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Full-Text Articles in Law

Law School News: Fall 2020 Reopening: The Faq 07-09-2020, Roger Williams University School Of Law Jul 2020

Law School News: Fall 2020 Reopening: The Faq 07-09-2020, Roger Williams University School Of Law

Life of the Law School (1993- )

No abstract provided.


Law Library Blog (February 2020): Legal Beagle's Blog Archive, Roger Williams University School Of Law Feb 2020

Law Library Blog (February 2020): Legal Beagle's Blog Archive, Roger Williams University School Of Law

Law Library Newsletters/Blog

No abstract provided.


Introduction To Feminist Judgments: Rewritten Tax Opinions, Anthony C. Infanti, Bridget J. Crawford Jan 2017

Introduction To Feminist Judgments: Rewritten Tax Opinions, Anthony C. Infanti, Bridget J. Crawford

Book Chapters

Could a feminist perspective change the shape of the tax law? Most people understand that feminist reasoning has tremendous potential to affect, for example, the law of employment discrimination, sexual harassment, and reproductive rights. Few people may be aware, however, that feminist analysis can likewise transform tax law (as well as other statutory or code-based areas of the law). By highlighting the importance of perspective, background, and preconceptions on the reading and interpretation of statutes, Feminist Judgments: Rewritten Tax Opinions shows what a difference feminist analysis can make to statutory interpretation. This volume, part of the Feminist Judgments Series, brings ...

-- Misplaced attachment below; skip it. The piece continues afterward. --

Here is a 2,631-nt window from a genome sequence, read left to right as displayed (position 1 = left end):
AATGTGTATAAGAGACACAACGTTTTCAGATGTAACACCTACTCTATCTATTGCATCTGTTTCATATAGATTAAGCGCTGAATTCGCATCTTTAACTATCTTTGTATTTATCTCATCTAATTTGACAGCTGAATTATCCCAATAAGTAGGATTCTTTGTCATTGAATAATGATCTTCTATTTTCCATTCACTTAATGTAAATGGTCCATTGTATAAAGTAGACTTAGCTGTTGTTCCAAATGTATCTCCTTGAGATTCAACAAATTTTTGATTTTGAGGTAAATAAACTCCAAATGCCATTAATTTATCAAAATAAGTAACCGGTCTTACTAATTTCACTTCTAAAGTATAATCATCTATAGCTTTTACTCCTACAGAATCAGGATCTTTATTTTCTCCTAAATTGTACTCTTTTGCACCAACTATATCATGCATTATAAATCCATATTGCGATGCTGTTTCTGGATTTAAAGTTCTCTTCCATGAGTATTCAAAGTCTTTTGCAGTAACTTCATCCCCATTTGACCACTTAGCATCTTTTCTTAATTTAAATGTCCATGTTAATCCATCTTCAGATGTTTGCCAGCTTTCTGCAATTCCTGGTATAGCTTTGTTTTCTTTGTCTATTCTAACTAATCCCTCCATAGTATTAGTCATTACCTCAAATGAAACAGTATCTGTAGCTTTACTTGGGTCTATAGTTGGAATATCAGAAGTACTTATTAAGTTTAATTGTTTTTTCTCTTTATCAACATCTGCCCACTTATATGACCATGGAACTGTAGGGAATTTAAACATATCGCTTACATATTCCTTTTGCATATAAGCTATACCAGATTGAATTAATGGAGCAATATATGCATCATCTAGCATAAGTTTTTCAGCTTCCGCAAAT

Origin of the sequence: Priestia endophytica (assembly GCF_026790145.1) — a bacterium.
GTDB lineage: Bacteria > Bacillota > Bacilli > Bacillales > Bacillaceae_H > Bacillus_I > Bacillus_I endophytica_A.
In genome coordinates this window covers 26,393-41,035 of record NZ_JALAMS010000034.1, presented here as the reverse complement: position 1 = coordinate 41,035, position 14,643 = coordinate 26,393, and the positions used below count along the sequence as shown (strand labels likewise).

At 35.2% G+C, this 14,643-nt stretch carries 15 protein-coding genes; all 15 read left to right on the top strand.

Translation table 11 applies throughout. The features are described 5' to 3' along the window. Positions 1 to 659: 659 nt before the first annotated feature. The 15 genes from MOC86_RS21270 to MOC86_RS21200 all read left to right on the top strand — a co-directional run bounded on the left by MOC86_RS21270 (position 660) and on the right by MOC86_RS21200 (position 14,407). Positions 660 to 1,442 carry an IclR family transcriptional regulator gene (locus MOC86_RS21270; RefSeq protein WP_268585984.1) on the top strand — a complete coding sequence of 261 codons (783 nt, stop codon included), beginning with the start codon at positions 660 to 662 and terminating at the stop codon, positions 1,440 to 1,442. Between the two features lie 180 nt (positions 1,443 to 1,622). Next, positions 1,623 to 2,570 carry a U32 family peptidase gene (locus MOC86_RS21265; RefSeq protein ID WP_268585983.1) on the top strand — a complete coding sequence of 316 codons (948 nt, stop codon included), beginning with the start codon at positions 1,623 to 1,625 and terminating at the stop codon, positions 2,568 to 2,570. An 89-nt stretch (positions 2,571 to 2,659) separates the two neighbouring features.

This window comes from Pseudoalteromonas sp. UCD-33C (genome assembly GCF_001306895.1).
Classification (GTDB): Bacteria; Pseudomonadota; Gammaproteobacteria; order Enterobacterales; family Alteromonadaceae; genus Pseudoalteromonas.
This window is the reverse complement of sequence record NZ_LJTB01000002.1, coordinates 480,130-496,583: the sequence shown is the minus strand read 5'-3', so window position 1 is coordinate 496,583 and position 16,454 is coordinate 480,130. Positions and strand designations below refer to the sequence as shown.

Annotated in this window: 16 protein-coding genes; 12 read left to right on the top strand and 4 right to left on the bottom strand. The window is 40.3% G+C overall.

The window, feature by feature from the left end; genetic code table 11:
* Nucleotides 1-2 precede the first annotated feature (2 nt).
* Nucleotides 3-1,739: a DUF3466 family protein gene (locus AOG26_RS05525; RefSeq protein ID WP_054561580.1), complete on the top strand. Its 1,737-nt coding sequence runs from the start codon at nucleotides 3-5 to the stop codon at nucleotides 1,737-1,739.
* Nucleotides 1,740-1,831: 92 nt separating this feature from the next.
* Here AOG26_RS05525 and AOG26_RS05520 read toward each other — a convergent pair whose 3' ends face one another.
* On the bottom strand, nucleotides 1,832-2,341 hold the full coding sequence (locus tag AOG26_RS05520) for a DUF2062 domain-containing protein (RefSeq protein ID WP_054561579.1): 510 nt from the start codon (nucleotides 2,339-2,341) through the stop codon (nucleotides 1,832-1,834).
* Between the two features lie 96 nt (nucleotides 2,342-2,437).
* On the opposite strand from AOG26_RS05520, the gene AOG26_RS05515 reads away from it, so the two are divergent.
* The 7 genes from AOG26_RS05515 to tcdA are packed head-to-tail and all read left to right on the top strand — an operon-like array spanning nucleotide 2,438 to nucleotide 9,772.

Slides: The Future Public Law Of Private Ecosystems, J. B. Ruhl Jun 2007

Slides: The Future Public Law Of Private Ecosystems, J. B. Ruhl

The Future of Natural Resources Law and Policy (Summer Conference, June 6-8)

Presenter: J.B. Ruhl, Florida State University Law School

18 slides


Law And Literature: 'No Manifesto', James Boyd White Jan 1988

Law And Literature: 'No Manifesto', James Boyd White

Articles

With what hopes and expectations should a lawyer turn to the reading of imaginative literature? To books and articles that purport to connect that literature in some way with the law? In particular, is "law and literature" -to which this Symposium is directed-to be thought of as an academic "field" like law and psychiatry, say, or law and economics? If so, what can it purport to teach us? If not, how is it to be thought of?